Colorado study: Elders and marijuana

Plenty of patients in a poll of people 65 and older in the Colorado found marijuana effective for pain, a geriatric medicine practitioner said.

“This is just a questionnaire, consequently drawing conclusions about the benefits of marijuana use are limited,” said Gretchen Orosz, a physician in geriatric medicine in the University of Colorado’s UCHealth Primary Care Clinic.

The survey,”Characteristics and Patterns of Marijuana Usage in Community-Dwelling Elderly Adults,” was published Oct. 6 in the Journal of the American Geriatrics Society.  The survey was anonymous and conducted with 345 people.

One of findings, based to onlinelibrary.wiley.com:

  • Many 113 people, or 32 percent, had used marijuana earlier.
  • Of that 113, 55, or 16 percent, had used marijuana since legalization at Colorado.
  • More than half of consumers were 75 or older.
  • A quarter of current users were 85 as well as older.
  • Most current users were white women.
  • Of current customers, 44 percent use marijuana products at least weekly for chronic pain, depression, anxiety and insomnia, and many discovered marijuana useful.
  • Most respondents obtained marijuana recreationally instead of by prescription.
  • Nine respondents reported negative side effects brought on by marijuana use. Side effects included lack of balance, nausea, blurred vision and anxiety and racing thoughts, Orosz said.

Orosz participated Oct. 29 in a question-and-answer session regarding the Colorado survey by email with The Republican.

Q: Why would you do the study?

A: We did the study because, after Colorado legalized recreational marijuana use (in 2014), we’d been receiving anecdotal reports of use by patients in our clinic. We wanted to obtain a better understanding of how many of our patients were actually utilizing, why they were using and exactly what effects/side impacts they might have undergone.

Q: What will be the conclusions that might be drawn from the study’s findings?

A: The data from this investigation was obtained close to two decades ago, but it demonstrated a significant percentage of our senior clinic patients used marijuana products for different health problems and symptoms. Most patients did not experience side effects but lots of the patients simply used CBD instead of THC comprising products. Many patients found utilization of marijuana products effective for pain. This is a questionnaire, so drawing conclusions about the benefits of marijuana use are limited. 

(THC, or tetrahydrocannabinol, and CBD, or cannabidiol) are just among the greater than 100 chemical compounds in the cannabis plant. THC is the one that is potently psychoactive, the one that receives a user high. CBD  is a nonintoxicating compound from cannabis used as a remedy for epilepsy and seizures, inflammation and inflammation, anxietyand Crohn’s disease, opioid withdrawal and other disorders.)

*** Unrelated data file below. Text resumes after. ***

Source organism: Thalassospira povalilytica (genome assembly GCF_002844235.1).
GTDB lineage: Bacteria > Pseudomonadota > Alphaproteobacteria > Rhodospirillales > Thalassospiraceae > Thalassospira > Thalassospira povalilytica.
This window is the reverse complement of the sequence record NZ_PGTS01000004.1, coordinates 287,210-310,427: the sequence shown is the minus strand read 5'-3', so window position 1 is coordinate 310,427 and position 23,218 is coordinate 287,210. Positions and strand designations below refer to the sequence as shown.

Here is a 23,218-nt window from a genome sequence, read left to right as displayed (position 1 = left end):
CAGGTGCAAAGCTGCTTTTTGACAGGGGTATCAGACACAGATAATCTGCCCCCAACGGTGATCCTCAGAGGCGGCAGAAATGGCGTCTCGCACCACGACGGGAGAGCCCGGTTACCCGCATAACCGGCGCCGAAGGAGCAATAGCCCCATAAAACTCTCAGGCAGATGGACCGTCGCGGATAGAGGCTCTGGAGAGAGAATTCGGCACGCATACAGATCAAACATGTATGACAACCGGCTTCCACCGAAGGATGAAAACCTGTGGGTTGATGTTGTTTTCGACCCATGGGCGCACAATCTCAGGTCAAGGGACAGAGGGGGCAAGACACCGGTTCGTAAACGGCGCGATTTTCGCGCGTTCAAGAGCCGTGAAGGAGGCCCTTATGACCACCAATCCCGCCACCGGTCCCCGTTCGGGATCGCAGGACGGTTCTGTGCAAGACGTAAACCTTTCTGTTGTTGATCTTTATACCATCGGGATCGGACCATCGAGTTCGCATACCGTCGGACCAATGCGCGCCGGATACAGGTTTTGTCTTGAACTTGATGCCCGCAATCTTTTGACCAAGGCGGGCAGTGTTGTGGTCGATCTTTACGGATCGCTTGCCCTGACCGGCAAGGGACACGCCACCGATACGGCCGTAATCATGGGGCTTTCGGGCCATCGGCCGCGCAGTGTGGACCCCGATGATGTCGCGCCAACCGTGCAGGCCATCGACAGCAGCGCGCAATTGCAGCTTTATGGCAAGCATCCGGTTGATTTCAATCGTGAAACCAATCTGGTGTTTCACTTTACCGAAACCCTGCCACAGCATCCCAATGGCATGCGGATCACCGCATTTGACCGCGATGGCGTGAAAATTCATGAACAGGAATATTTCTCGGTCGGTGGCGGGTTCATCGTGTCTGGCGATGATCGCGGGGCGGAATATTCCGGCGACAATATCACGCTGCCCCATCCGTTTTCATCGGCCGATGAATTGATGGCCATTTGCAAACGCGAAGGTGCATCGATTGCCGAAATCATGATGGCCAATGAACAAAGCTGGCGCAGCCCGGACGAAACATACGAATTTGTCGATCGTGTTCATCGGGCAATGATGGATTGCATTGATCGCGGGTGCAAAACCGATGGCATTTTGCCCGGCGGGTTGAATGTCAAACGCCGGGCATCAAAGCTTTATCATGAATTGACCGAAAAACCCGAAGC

Q: The abstract claims 345 people finished the analysis. Was this at the sort of you interviewing them did they complete questionnaires, etc.?

A: The 345 patients included in the study responded to an anonymous questionnaire offered at both practice locations. They answered the survey. 

Q: What are the names of these practices where the folks were discovered that you surveyed?

A:  Respondents came from the two CU (Colorado University) seniors clinics — one located from the Anschutz Medical Center (in Aurora) and yet another within our suburban Lone Tree (in Lone Tree) satellite clinic. 

Q: Once I did the study start and finish?

A: The surveys were conducted between October 2016 and January 2017. 

Q: Considering the abstract notes that the study has limitations –“small number of survey respondents” etc. — precisely what parameters are essential to get a follow up study to be considered authoritative?

A: I’m unsure what you mean by”definitive.” This was not a clinical trial also was not intended to answer if marijuana products were effective for medical conditions or symptoms in older adults. It was a survey of our patients’ use/practices and their perceptions of their use.

Q: Can you please provide background information about yourself and the number and names of others who helped you perform the analysis?

A: I have been a geriatrician for over 20 years and have been with UCHealth for just under three years.  I went to medical school at U of Illinois-Chicago, did my internship/residency at NY University/Belleview Hospital as well as my Geriatric Fellowship at Mount Sinai.  Dr. Ian Reynolds has been the consequence with this study (mentored research project through his philosophical fellowship) alongside other band members included Dr. Danielle Fixen (pharmD), Dr. Sunny Linnebur (pharmD), Dr. Bennett Parnes, Dr. Skotti Church, Dr. Hillary Lum and Prajakta Shanbhag, MPH (graduate student). 

(They are considering a further analysis of the topic, maybe surveying  physicians in their experience with cannabis use in patients, but no application was shown, Orosz said )

An official with the nonprofit NORML (National Organization for the Reform of Marijuana Legislation ) said the Colorado survey demonstrated marijuana was serving seniors.

“That is a people that, occasionally, had firsthand experience with cannabis in their young adulthood, and have returned to cannabis in older age,” NORML Political Director Justin Strekal said in a press release.

“Seniors are turning to cannabis as a potential choice to Provide symptomatic relief while potentially preventing the striking side effects related to other medications and Improving the quality of life”

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